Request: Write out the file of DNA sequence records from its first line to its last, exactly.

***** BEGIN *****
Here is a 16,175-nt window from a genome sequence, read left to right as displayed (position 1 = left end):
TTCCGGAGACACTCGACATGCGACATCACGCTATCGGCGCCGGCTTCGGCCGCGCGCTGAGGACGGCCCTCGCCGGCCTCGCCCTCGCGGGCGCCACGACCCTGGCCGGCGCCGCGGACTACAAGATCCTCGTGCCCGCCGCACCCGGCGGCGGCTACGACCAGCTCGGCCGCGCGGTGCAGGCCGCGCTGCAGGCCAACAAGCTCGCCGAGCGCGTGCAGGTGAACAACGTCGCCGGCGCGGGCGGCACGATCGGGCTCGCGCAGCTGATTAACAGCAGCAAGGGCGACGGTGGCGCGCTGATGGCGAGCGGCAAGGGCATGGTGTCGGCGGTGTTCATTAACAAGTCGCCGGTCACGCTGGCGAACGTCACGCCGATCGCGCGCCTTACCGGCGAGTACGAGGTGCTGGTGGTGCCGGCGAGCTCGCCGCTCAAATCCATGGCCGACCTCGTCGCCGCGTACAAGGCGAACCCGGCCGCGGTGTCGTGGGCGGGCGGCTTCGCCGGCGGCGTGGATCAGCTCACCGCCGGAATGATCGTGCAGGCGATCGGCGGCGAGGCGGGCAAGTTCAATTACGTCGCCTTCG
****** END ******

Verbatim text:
Here is a 16,175-nt window from a genome sequence, read left to right as displayed (position 1 = left end):
TTCCGGAGACACTCGACATGCGACATCACGCTATCGGCGCCGGCTTCGGCCGCGCGCTGAGGACGGCCCTCGCCGGCCTCGCCCTCGCGGGCGCCACGACCCTGGCCGGCGCCGCGGACTACAAGATCCTCGTGCCCGCCGCACCCGGCGGCGGCTACGACCAGCTCGGCCGCGCGGTGCAGGCCGCGCTGCAGGCCAACAAGCTCGCCGAGCGCGTGCAGGTGAACAACGTCGCCGGCGCGGGCGGCACGATCGGGCTCGCGCAGCTGATTAACAGCAGCAAGGGCGACGGTGGCGCGCTGATGGCGAGCGGCAAGGGCATGGTGTCGGCGGTGTTCATTAACAAGTCGCCGGTCACGCTGGCGAACGTCACGCCGATCGCGCGCCTTACCGGCGAGTACGAGGTGCTGGTGGTGCCGGCGAGCTCGCCGCTCAAATCCATGGCCGACCTCGTCGCCGCGTACAAGGCGAACCCGGCCGCGGTGTCGTGGGCGGGCGGCTTCGCCGGCGGCGTGGATCAGCTCACCGCCGGAATGATCGTGCAGGCGATCGGCGGCGAGGCGGGCAAGTTCAATTACGTCGCCTTCG